Submission from the Vicar of St Peter's,
I wish to make the following submission to the
House of Lords Select Committee on Religious Offences.
1. The Current Blasphemy Law applies only
to blasphemy against the doctrines of the Church of England likely
to incite a breach of the peace. In a multi-faith, and a highly
secularised society, such a law can only be used mischievously,
and I would suggest that it should be repealed. This in no way
damages the established nature of the Church of England.
2. I do not believe that the current blasphemy
law should be replaced with a law concerned with religious offences
and I do so for the following reasons:
(a) how do you define what is religion? Obviously
the mainstream faiths need to be included, but anyone can set
up a religion and some religions are definitely not recognised
by the Charity Commission, eg Scientology.
(b) most religions contain within them, sects
which disagree among themselves, and sometimes one sect will claim
itself to be the true faith and the other sects within the one
religion to be false. Any blasphemy law would quickly find itself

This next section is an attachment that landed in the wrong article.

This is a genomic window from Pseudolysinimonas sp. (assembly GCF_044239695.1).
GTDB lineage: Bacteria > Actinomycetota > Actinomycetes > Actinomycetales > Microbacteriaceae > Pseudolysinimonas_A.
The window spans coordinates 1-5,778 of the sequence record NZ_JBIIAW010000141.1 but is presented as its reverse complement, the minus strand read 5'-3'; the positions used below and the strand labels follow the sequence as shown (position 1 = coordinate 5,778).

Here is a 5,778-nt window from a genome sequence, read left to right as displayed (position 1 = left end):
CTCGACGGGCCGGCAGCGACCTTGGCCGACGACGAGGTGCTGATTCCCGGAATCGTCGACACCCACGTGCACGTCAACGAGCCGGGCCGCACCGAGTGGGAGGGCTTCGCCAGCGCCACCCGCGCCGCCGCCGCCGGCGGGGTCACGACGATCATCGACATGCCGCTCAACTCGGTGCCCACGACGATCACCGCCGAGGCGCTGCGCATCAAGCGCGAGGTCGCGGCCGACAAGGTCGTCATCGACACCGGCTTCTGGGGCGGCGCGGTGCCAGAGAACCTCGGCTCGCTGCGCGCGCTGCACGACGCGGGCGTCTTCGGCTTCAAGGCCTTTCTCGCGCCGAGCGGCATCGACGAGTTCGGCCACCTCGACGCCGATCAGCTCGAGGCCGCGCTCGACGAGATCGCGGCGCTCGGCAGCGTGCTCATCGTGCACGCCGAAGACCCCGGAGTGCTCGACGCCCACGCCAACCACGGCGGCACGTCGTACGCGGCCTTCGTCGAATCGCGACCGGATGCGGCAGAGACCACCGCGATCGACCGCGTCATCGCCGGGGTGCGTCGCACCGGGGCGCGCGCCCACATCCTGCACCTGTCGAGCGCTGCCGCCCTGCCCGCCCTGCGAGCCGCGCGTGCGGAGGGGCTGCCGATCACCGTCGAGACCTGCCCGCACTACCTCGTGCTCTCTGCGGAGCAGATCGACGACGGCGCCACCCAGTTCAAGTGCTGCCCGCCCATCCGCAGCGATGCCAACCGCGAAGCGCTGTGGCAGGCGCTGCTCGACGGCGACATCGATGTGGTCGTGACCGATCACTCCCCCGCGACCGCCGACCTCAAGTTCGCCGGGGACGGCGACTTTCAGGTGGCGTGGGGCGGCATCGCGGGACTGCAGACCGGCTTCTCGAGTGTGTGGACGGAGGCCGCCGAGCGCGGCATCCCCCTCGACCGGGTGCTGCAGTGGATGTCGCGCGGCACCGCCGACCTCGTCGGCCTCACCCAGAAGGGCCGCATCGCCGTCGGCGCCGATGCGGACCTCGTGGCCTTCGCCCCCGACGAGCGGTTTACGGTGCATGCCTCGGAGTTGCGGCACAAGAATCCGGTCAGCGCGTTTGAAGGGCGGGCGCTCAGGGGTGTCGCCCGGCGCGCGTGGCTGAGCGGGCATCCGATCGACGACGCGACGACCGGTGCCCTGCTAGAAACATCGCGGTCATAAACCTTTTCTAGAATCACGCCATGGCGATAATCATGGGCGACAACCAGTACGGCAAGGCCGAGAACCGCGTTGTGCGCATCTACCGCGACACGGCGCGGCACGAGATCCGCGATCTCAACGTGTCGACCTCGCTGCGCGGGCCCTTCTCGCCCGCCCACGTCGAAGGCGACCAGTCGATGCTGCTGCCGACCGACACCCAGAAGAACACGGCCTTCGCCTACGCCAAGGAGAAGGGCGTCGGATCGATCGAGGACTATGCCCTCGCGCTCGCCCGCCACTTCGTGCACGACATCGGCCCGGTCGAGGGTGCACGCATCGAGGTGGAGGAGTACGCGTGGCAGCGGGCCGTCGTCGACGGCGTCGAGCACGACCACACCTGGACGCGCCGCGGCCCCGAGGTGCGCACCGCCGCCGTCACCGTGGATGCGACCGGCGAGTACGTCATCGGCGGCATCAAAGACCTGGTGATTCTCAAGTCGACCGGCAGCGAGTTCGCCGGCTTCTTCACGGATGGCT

bogged down in this quagmire;
(c) all religions claim some faith in some
god and these gods are not necessarily equally sensitive to blasphemy.
However, some are extremely sensitive and Islam would be included
among them. Any law against religious offences would rapidly become
socially divisive and seriously threaten the Queen's Peace. The
scope for religious and for social unrest would increase the racial
and cultural tensions of this country;
(d) the recent case under the Blasphemy Law,
Regina v Chief Metropolitan Stipendiary Magistrate ex parte
Choudhury indicates quite clearly that the principle under English
law of proving intention, would come under serious pressure, if
when the subjective emotional response of those alleged to have
been offended by a remark, would claim to be more important than
the intention. The emotional pressure on the Courts to undermine
this basic principle of English justice could result in disappointment,
verdicts being handed down which either undermined the principle
of intention, or rejected the subjective response as an adequate
basis for bringing a blasphemy charge.
20 June 2002